If you had asked me a year ago what "Kombucha" was, I would have said I have no idea, but the product is spreading rapidly, as my local coffee shop and tiny grocery store (I live in the middle of nowhere up in the mountains of New Mexico) now carry an assortment of Kombucha drinks as of about 4 months ago. Most people associate these drinks with somewhat of a vinegar taste, which I would definitely not like, but I've tasted eight different Kombucha flavors made by Bucha, Inc. and they're very good, much better than the other brands I've tried, not to mention the company was right on when they said they use a proprietary process that eliminates the vinegar taste.
I like the stock where it's now trading, ten cents lower than its IPO price of .50 cents and obviously it's speculative right now since we don't yet have an idea of what the new CEO has in store for the company. He's not a guy that's used to doing small things ever, and I would anticipate more details forthcoming. It's not a perpetual dilution machine as you'll so commonly find on the OTC, but nevertheless, I wouldn't invest more than I could afford to lose. I can only speculate positively as to why Brent Willis is now calling the shots as of last week and with his massive distribution network and industry knowledge, he might put American Brewing on the map.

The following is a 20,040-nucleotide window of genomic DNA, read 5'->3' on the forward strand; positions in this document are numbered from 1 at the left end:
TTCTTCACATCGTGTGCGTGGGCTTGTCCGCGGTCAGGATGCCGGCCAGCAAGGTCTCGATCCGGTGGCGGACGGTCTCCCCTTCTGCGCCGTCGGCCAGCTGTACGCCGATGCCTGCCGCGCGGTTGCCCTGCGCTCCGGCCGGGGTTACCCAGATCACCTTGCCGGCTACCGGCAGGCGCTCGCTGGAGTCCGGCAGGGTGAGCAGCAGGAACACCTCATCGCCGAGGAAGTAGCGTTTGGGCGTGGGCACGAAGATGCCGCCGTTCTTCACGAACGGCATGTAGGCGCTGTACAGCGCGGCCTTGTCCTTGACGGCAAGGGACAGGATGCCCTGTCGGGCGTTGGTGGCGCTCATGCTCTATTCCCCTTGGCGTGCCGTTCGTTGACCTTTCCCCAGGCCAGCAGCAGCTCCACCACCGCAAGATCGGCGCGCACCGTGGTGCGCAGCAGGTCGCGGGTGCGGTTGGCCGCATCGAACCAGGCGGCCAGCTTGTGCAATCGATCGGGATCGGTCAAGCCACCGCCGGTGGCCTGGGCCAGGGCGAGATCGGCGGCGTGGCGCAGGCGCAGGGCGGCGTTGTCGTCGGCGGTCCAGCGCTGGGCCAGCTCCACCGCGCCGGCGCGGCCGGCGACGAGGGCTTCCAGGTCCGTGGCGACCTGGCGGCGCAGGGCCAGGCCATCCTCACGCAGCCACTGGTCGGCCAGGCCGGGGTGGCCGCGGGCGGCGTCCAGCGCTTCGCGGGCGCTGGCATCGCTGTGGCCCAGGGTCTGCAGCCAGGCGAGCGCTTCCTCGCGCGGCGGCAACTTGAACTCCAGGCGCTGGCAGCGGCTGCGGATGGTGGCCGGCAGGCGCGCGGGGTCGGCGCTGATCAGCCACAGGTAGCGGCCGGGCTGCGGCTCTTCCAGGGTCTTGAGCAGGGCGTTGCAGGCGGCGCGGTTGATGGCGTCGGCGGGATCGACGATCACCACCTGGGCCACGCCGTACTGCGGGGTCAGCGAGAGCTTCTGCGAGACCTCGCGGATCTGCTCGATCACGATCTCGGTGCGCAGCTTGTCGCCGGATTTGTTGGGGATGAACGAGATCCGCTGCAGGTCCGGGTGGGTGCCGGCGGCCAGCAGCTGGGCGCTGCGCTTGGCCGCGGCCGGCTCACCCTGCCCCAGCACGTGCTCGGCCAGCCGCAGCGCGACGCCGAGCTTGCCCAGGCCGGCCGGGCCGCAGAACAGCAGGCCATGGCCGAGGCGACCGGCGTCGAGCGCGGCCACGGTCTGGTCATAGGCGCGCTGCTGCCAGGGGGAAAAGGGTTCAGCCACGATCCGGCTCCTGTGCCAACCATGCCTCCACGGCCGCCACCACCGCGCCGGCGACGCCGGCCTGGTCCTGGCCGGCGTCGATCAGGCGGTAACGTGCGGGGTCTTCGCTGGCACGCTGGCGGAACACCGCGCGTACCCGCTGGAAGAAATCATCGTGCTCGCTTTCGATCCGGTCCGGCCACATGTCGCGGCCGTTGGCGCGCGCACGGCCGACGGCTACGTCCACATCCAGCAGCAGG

Disclosure: I am/we are long ABRW.
I wrote this article myself, and it expresses my own opinions. I am not receiving compensation for it (other than from Seeking Alpha). I have no business relationship with any company whose stock is mentioned in this article.